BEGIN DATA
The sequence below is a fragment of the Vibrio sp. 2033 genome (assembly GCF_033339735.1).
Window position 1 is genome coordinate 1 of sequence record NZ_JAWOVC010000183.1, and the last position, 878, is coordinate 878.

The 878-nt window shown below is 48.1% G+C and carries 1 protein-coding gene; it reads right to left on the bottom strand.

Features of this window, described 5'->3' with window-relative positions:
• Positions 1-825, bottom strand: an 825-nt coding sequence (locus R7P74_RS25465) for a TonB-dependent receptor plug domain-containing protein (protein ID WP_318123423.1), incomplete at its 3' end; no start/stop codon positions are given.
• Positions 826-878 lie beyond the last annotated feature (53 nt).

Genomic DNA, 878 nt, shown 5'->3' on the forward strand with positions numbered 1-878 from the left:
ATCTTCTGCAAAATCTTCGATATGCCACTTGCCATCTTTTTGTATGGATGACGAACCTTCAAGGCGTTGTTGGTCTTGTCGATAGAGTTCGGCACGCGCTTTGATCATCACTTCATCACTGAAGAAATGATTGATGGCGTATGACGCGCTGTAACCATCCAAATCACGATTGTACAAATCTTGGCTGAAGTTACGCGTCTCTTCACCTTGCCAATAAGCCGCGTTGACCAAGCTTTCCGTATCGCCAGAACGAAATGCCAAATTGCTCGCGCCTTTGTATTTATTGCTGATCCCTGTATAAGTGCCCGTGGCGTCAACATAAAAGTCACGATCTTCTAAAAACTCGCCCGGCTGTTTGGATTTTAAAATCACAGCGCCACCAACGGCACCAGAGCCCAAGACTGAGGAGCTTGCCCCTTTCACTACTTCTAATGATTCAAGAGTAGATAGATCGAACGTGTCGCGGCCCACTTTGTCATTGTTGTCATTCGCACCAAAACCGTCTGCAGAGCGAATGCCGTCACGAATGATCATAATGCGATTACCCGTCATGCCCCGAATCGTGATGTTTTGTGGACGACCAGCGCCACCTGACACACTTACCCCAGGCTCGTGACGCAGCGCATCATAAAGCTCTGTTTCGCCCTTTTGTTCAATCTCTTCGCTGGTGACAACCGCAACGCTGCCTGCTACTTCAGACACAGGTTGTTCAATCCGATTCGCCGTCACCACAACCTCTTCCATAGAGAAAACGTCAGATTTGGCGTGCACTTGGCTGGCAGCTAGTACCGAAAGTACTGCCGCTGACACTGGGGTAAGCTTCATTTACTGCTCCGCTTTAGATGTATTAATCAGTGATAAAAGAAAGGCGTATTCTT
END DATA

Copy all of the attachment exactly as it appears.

The sequence below is a fragment of the Vibrio sp. 2033 genome (assembly GCF_033339735.1).
Window position 1 is genome coordinate 1 of sequence record NZ_JAWOVC010000183.1, and the last position, 878, is coordinate 878.

The 878-nt window shown below is 48.1% G+C and carries 1 protein-coding gene; it reads right to left on the bottom strand.

Features of this window, described 5'->3' with window-relative positions:
• Positions 1-825, bottom strand: an 825-nt coding sequence (locus R7P74_RS25465) for a TonB-dependent receptor plug domain-containing protein (protein ID WP_318123423.1), incomplete at its 3' end; no start/stop codon positions are given.
• Positions 826-878 lie beyond the last annotated feature (53 nt).

Genomic DNA, 878 nt, shown 5'->3' on the forward strand with positions numbered 1-878 from the left:
ATCTTCTGCAAAATCTTCGATATGCCACTTGCCATCTTTTTGTATGGATGACGAACCTTCAAGGCGTTGTTGGTCTTGTCGATAGAGTTCGGCACGCGCTTTGATCATCACTTCATCACTGAAGAAATGATTGATGGCGTATGACGCGCTGTAACCATCCAAATCACGATTGTACAAATCTTGGCTGAAGTTACGCGTCTCTTCACCTTGCCAATAAGCCGCGTTGACCAAGCTTTCCGTATCGCCAGAACGAAATGCCAAATTGCTCGCGCCTTTGTATTTATTGCTGATCCCTGTATAAGTGCCCGTGGCGTCAACATAAAAGTCACGATCTTCTAAAAACTCGCCCGGCTGTTTGGATTTTAAAATCACAGCGCCACCAACGGCACCAGAGCCCAAGACTGAGGAGCTTGCCCCTTTCACTACTTCTAATGATTCAAGAGTAGATAGATCGAACGTGTCGCGGCCCACTTTGTCATTGTTGTCATTCGCACCAAAACCGTCTGCAGAGCGAATGCCGTCACGAATGATCATAATGCGATTACCCGTCATGCCCCGAATCGTGATGTTTTGTGGACGACCAGCGCCACCTGACACACTTACCCCAGGCTCGTGACGCAGCGCATCATAAAGCTCTGTTTCGCCCTTTTGTTCAATCTCTTCGCTGGTGACAACCGCAACGCTGCCTGCTACTTCAGACACAGGTTGTTCAATCCGATTCGCCGTCACCACAACCTCTTCCATAGAGAAAACGTCAGATTTGGCGTGCACTTGGCTGGCAGCTAGTACCGAAAGTACTGCCGCTGACACTGGGGTAAGCTTCATTTACTGCTCCGCTTTAGATGTATTAATCAGTGATAAAAGAAAGGCGTATTCTT